Choosing a Cart and Finding Some Space
O'Hanley, Heidi, Arts & Activities
Let's pretend you're new to a school district and discover you're limited on resources. The art cart has little space, there's no storage and materials are all over the place. If you're on a cart or travel, this is a very familiar situation to you, and you may still juggle what space you have. Besides screaming, explore your options.
1. YOUR IDEAL CART When I first became a traveling art teacher, I set myself up on two different carts at two different schools. The carts were the only options I had at the time. Over the next year, however, I learned which cart was best for my situation, and which one I wanted to trash.
Creating an organized space has helped my sanity. For example, if you have a cart that can hold bins, fill some of them with items you use nearly every class period, such as glue, scissors, assessment sheets, and so on. With the materials always in the same place, I can send a student to the cart and he or she knows exactly where the item is.
Leave space for temporary materials. I always have two empty bins on my cart for this exact reason, and I can fill/ refill when I walk by my storage closet. Squeeze into that space student resources, such as drawing books, art books and art games. Again, students will know where items are, and where to place them during cleanup.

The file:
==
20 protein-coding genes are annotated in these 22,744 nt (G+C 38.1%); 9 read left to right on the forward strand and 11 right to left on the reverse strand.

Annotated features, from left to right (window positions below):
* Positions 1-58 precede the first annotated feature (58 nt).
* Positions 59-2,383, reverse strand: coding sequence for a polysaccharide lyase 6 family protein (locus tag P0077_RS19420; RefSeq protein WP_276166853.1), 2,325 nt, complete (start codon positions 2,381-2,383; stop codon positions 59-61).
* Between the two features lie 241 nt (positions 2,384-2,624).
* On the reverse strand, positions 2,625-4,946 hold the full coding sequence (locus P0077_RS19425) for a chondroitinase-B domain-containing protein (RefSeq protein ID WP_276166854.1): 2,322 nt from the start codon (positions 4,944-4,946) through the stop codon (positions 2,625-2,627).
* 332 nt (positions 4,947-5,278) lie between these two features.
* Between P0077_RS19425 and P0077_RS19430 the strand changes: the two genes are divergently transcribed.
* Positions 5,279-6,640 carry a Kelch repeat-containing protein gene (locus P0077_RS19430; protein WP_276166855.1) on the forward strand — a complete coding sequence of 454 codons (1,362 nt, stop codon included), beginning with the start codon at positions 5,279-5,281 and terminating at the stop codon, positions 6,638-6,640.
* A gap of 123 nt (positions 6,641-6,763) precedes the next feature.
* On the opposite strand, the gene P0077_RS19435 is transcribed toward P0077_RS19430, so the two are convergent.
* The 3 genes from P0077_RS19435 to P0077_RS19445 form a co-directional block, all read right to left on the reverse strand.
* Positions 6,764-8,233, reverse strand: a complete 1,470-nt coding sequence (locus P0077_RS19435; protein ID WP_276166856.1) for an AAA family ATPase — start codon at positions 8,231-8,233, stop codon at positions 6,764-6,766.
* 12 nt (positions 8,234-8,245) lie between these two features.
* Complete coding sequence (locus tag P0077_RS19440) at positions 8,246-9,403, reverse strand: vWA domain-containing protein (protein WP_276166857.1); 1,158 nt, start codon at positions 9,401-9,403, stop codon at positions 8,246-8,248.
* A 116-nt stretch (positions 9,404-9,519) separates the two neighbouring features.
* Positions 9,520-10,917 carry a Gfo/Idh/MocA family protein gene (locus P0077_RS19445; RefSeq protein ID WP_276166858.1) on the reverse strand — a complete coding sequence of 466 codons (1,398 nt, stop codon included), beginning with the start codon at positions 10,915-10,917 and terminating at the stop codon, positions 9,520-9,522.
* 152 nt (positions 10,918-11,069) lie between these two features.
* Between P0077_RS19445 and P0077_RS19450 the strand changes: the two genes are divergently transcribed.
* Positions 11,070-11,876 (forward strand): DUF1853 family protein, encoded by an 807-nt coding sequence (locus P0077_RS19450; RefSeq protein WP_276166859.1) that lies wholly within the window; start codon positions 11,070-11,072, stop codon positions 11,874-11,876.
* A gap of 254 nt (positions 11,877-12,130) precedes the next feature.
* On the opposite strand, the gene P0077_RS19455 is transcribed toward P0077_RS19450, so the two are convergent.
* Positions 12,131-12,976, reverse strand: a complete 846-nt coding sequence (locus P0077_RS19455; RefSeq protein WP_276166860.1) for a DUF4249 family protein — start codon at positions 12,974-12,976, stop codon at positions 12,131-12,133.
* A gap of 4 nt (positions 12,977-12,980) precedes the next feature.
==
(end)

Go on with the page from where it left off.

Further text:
Create a separate cubby for your personal items, such as your own pair of scissors, glue and other materials. I keep them up high in a separate basket so I know my materials are always there.
If you don't like your cart, look at your supply budget and see if you can squeeze in a spare $250 for a new cart that has all the wonderful storage you need. I now use my old cart for storage!
2. YOUR STORAGE AND SPACE Is your storage area a closet? Are you left with a small drying rack and no space for other classes? Do you also share your space with other art teachers? I sympathize, but I can also offer advice for coping with the lack of space.
At one of the schools where I teach there two art teachers. Some classes are mine, while the rest of the school is the other art teacher's. We get along very well because we communicate about the shared items, such as drying racks, projectors and painting carts.
We decided to keep our consumable materials in our own space, which has made it easy to keep on top of the inventory for our own classes, without worry about missing items. …